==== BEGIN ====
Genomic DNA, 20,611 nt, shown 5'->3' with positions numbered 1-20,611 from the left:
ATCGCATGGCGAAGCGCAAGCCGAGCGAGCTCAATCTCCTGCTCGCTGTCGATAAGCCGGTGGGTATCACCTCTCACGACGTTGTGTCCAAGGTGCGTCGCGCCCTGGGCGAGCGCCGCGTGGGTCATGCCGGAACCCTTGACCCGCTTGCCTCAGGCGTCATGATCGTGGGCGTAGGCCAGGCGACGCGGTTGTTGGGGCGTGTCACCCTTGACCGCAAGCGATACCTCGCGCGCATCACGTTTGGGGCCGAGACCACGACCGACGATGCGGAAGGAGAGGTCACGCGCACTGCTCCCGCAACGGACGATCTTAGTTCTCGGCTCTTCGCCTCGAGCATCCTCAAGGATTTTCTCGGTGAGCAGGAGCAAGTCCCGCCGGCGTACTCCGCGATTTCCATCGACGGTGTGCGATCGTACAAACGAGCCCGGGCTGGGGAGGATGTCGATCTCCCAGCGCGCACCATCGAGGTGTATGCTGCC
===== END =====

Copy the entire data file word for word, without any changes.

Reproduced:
Genomic DNA, 20,611 nt, shown 5'->3' with positions numbered 1-20,611 from the left:
ATCGCATGGCGAAGCGCAAGCCGAGCGAGCTCAATCTCCTGCTCGCTGTCGATAAGCCGGTGGGTATCACCTCTCACGACGTTGTGTCCAAGGTGCGTCGCGCCCTGGGCGAGCGCCGCGTGGGTCATGCCGGAACCCTTGACCCGCTTGCCTCAGGCGTCATGATCGTGGGCGTAGGCCAGGCGACGCGGTTGTTGGGGCGTGTCACCCTTGACCGCAAGCGATACCTCGCGCGCATCACGTTTGGGGCCGAGACCACGACCGACGATGCGGAAGGAGAGGTCACGCGCACTGCTCCCGCAACGGACGATCTTAGTTCTCGGCTCTTCGCCTCGAGCATCCTCAAGGATTTTCTCGGTGAGCAGGAGCAAGTCCCGCCGGCGTACTCCGCGATTTCCATCGACGGTGTGCGATCGTACAAACGAGCCCGGGCTGGGGAGGATGTCGATCTCCCAGCGCGCACCATCGAGGTGTATGCTGCC